One year into Russia’s war against Ukraine, China is offering a 12-point proposal to end the fighting.
The proposal follows China’s recent announcement that it is trying to act as mediator in the war that has re-energized Western alliances viewed by Beijing and Moscow as rivals. China’s top diplomat indicated that the plan was coming at a security conference this week in Munich, Germany.
With its release, President Xi Jinping’s government is reiterating China’s claim to being neutral, despite blocking efforts at the United Nations to condemn the invasion. The document echoes Russian claims that Western governments are to blame for the Feb. 24, 2022 invasion and criticizes sanctions on Russia.
At the Munich meeting, U.S. Secretary of State Antony Blinken expressed skepticism about Beijing’s position before the plan’s release. He said China has provided non-lethal assistance that supports Russian President Vladimir Putin’s war effort and said the U.S. has intelligence that Beijing is “considering providing lethal support.” China has called the allegation a “smear” and said it lacks evidence.
China’s proposal calls for a cease-fire and peace talks, and an end to sanctions against Russia.
China placed responsibility for sanctions on other “relevant countries” without naming them. These countries, it says, “should stop abusing unilateral sanctions” and “do their share in de-escalating the Ukraine crisis.”
Many of the 12 points were very general and did not contain specific proposals.
Without mentioning either Russia or Ukraine, it says sovereignty of all countries should be upheld. It didn’t specify what that would look like for Ukraine, and the land taken from it since Russia seized Crimea in 2014.
The proposal also condemns a “Cold War mentality,” a term that often refers to the United States and the U.S.-European military alliance NATO. “The security of a region should not be achieved by strengthening or expanding military blocs,” the proposal says. Russian President Vladimir Putin demanded a promise that Ukraine will not join the bloc before the invasion.
Other points call for a cease-fire, peace talks, protection for prisoners of war and stopping attacks on civilians, without elaborating, as well as keeping nuclear power plants safe and facilitating grain exports.
“The basic tone and the fundamental message in the policy is quite pro-Russia,” said Li Mingjiang, a professor of Chinese foreign policy and international security at Singapore’s Nanyang Technological University.
China has offered contradictory statements regarding its stance. It says Russia was provoked into taking action by NATO’s eastward expansion, but has also claimed neutrality on the war.
Ahead of Russia’s attack, Xi and Putin attended the opening of last year’s Winter Olympics in Beijing and issued a statement that their governments had a “no limits” friendship. China has since ignored Western criticism and reaffirmed that pledge.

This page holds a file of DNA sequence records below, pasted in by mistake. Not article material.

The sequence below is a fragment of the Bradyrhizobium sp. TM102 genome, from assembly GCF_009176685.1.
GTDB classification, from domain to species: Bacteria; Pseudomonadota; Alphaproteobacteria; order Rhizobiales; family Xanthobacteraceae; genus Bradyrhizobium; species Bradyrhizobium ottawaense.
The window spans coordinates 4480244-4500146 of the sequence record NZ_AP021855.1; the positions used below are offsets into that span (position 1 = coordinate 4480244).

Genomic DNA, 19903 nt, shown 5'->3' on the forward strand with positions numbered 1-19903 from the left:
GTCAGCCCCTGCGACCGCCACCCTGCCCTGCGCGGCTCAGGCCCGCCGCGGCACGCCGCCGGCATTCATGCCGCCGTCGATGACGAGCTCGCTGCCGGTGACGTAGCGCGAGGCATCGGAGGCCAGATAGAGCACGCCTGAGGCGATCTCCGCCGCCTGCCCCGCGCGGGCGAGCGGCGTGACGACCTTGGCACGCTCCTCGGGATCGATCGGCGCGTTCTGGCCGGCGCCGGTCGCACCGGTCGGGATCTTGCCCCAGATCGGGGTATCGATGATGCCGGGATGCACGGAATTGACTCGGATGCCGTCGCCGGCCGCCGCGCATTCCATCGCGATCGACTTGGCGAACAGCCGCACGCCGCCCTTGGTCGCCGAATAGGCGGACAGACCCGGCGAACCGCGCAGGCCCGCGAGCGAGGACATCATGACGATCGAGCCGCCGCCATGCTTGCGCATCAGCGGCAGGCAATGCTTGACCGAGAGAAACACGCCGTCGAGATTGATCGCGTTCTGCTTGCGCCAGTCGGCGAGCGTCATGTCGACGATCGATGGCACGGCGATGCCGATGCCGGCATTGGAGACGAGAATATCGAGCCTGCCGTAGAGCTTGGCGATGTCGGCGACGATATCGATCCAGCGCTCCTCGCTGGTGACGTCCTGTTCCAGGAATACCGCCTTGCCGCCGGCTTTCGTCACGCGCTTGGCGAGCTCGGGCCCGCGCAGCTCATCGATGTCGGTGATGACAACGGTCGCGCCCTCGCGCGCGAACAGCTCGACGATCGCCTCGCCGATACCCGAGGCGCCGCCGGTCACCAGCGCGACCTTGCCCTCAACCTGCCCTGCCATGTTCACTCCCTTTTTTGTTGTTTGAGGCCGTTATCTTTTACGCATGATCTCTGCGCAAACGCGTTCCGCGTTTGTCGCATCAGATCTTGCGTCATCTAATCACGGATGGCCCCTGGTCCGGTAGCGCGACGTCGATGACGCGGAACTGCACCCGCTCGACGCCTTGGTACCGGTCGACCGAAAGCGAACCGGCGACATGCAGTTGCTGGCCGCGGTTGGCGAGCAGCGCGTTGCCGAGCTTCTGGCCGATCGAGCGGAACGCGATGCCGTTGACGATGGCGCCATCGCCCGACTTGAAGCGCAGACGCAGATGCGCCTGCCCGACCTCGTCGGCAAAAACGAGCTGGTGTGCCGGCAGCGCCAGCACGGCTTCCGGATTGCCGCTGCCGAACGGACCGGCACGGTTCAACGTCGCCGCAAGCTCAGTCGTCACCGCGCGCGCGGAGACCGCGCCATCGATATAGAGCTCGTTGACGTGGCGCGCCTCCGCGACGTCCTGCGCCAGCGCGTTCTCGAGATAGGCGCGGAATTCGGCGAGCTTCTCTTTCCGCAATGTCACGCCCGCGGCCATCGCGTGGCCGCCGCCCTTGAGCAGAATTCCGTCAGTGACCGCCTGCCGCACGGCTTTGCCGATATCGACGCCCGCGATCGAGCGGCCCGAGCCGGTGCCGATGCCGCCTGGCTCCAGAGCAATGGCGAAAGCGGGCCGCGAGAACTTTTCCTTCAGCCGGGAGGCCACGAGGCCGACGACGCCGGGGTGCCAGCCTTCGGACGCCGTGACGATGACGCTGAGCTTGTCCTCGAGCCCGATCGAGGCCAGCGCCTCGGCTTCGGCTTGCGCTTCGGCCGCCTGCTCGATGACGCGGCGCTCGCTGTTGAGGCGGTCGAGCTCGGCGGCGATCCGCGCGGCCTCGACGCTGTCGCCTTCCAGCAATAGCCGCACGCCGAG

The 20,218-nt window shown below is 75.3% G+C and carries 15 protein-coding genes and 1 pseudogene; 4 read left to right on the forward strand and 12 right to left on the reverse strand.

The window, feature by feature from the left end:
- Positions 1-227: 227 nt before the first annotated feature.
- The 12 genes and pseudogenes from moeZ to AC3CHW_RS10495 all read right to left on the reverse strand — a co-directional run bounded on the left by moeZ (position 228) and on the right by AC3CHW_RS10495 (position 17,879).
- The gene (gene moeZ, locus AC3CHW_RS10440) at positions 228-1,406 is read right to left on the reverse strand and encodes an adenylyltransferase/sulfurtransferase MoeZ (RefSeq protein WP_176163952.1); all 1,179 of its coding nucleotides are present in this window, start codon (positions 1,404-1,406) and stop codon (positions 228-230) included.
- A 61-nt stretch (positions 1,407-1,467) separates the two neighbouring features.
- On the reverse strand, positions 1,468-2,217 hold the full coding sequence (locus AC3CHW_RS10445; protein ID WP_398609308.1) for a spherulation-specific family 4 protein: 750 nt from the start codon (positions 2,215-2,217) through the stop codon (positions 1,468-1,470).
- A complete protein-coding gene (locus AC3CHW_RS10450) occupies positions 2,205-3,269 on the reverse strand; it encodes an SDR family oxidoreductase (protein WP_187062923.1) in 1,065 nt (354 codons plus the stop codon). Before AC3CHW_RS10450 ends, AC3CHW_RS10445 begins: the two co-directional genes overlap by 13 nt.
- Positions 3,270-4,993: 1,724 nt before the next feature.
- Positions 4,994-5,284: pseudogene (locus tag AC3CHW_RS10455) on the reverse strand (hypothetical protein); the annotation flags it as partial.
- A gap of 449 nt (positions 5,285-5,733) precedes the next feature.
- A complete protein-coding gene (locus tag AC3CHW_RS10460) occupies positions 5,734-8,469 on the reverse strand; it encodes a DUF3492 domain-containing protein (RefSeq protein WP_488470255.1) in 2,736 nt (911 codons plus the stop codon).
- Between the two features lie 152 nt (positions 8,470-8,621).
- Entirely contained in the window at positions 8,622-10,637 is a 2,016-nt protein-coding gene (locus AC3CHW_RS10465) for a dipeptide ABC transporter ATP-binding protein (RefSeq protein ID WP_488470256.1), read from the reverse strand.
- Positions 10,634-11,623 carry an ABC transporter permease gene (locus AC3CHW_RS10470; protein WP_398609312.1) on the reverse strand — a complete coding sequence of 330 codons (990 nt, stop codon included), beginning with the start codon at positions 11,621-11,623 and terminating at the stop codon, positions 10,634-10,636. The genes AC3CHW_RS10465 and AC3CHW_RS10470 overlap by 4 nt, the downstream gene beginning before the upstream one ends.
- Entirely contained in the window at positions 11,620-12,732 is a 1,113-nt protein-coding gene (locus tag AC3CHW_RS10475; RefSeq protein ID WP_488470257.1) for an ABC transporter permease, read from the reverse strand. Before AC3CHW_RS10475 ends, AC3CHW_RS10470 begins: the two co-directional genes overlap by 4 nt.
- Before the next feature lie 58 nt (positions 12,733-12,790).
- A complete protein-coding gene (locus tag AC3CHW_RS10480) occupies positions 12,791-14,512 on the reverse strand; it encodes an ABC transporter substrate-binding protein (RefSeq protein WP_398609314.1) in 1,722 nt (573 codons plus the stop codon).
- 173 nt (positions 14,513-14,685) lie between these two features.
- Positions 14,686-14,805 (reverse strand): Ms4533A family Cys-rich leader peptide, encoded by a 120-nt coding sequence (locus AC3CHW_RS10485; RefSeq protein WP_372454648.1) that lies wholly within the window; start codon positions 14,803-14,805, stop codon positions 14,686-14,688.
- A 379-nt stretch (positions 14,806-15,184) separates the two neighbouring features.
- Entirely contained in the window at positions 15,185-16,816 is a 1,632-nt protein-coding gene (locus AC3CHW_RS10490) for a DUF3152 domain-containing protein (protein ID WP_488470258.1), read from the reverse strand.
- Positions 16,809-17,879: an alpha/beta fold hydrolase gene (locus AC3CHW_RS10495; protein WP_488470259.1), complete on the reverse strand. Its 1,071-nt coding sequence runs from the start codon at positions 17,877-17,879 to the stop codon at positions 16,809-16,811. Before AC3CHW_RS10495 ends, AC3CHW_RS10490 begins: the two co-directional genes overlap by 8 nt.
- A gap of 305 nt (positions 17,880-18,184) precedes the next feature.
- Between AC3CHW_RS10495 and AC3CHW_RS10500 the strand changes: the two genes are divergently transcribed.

Putin has said he expects Xi to visit Russia in the next few months. China has yet to confirm that.
China is “trying to have it both ways,” Blinken said Sunday on NBC.
“Publicly, they present themselves as a country striving for peace in Ukraine, but privately, as I said, we’ve seen already over these past months the provision of non-lethal assistance that does go directly to aiding and abetting Russia’s war effort.”
Has China provided support to Russia?
China’s support for Russia has been largely rhetorical and political. Beijing has helped to prevent efforts to condemn Moscow at the United Nations. There is no public evidence it is currently supplying arms to Russia, but the U.S. has said China is providing non-lethal support already and may do more.
Blinken, at the Munich conference, said the United States has long been concerned that China would provide weapons to Russia. “We have information that gives us concern that they are considering providing lethal support to Russia,” he said.
Blinken said he expressed to the Chinese envoy to the meeting, Wang Yi, that “this would be a serious problem.”
NATO’s chief said Wednesday he had seen some signs that China may be ready to provide arms and warned that would be it would be supporting a violation of international law.
Russian and Chinese forces have held joint drills since the invasion, most recently with the South African navy in a shipping lane off the South African coast.
Ukraine’s defense minister Oleksii Reznikov expressed doubt about China’s willingness to send lethal aid to Russia.
“I think that if China will help them … it will not (be) weaponry. It will (be) some kinds of like clothes,” Reznikov said in Kyiv Monday.
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